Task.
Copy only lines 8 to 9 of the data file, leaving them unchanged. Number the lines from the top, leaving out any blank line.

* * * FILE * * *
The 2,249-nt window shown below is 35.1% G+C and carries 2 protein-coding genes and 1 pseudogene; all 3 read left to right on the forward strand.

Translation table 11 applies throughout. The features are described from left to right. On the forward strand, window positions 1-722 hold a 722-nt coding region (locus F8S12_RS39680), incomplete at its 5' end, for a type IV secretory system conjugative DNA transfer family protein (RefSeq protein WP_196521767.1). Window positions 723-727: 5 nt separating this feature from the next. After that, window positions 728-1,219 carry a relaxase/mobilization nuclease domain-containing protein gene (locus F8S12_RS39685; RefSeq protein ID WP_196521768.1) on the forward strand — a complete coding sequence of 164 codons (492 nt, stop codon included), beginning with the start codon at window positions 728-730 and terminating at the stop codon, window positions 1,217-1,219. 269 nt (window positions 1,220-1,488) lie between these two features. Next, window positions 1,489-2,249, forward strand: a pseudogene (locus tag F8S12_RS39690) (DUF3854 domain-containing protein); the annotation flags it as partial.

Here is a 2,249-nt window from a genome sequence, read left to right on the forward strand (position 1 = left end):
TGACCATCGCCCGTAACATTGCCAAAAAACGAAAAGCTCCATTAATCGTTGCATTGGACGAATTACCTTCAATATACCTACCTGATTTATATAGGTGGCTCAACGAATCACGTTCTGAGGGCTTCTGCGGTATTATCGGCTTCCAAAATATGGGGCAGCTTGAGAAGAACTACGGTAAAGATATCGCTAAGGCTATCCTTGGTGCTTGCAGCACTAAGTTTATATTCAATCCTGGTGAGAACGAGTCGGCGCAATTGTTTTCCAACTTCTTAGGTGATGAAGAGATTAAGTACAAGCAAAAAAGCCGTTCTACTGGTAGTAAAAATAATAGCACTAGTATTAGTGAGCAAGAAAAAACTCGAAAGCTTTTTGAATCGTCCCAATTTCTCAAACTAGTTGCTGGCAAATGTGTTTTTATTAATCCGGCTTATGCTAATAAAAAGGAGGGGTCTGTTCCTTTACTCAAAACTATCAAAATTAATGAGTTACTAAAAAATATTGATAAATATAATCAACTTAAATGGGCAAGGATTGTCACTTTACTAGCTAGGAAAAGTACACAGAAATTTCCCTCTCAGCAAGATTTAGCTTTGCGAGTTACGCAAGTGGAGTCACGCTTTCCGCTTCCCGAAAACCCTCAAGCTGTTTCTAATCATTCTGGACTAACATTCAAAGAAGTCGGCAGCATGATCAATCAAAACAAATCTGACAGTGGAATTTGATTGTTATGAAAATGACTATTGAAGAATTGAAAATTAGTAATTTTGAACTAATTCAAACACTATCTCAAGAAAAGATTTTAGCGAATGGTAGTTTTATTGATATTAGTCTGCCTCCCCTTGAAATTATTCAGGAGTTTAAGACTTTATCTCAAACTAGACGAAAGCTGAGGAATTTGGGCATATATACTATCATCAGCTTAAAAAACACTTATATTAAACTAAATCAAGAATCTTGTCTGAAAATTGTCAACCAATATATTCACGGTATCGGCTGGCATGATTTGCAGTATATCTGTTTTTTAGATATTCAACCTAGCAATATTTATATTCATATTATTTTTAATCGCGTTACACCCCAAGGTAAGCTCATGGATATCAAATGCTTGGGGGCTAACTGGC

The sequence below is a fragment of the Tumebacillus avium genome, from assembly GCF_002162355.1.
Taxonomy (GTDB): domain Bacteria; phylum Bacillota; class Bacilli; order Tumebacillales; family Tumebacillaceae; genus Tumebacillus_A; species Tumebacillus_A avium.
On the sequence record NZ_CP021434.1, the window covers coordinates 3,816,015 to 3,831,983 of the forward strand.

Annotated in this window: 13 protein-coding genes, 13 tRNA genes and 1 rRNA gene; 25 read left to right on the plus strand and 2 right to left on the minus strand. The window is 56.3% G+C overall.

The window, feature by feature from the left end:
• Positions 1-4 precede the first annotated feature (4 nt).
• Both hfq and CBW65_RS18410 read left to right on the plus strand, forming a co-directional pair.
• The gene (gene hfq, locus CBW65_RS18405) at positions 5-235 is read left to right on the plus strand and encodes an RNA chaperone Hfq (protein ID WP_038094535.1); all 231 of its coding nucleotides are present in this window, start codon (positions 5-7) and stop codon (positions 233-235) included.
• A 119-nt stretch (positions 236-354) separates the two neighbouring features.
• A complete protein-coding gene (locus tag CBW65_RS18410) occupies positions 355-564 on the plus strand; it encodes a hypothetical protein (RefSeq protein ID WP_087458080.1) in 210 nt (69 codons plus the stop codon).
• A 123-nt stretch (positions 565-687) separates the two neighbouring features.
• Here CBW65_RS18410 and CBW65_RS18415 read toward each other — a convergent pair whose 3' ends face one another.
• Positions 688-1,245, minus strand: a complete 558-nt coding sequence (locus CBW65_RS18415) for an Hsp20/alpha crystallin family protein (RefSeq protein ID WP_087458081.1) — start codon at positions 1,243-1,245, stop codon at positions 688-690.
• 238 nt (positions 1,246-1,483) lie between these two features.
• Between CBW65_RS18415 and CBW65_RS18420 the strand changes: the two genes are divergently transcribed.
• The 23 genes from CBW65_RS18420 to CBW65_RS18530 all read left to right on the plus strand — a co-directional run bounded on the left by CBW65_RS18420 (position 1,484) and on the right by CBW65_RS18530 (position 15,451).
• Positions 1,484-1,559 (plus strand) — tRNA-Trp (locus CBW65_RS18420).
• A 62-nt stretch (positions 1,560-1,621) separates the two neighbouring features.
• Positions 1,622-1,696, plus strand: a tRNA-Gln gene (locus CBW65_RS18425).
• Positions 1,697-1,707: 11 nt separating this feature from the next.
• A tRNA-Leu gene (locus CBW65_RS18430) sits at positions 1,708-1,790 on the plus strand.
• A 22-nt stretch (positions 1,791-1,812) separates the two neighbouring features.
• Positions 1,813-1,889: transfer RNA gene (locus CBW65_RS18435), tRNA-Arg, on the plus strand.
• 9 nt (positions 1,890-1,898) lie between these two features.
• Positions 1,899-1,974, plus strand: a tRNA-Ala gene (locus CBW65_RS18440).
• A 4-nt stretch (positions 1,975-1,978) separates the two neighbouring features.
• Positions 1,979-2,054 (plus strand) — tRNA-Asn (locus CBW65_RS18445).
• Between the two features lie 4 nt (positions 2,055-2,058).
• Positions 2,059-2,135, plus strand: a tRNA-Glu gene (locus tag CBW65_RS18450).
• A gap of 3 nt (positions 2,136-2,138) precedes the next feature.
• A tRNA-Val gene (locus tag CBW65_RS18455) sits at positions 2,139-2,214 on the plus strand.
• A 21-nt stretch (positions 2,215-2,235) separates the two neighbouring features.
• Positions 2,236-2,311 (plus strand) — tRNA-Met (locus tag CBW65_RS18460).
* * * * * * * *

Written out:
Annotated in this window: 13 protein-coding genes, 13 tRNA genes and 1 rRNA gene; 25 read left to right on the plus strand and 2 right to left on the minus strand. The window is 56.3% G+C overall.

The window, feature by feature from the left end: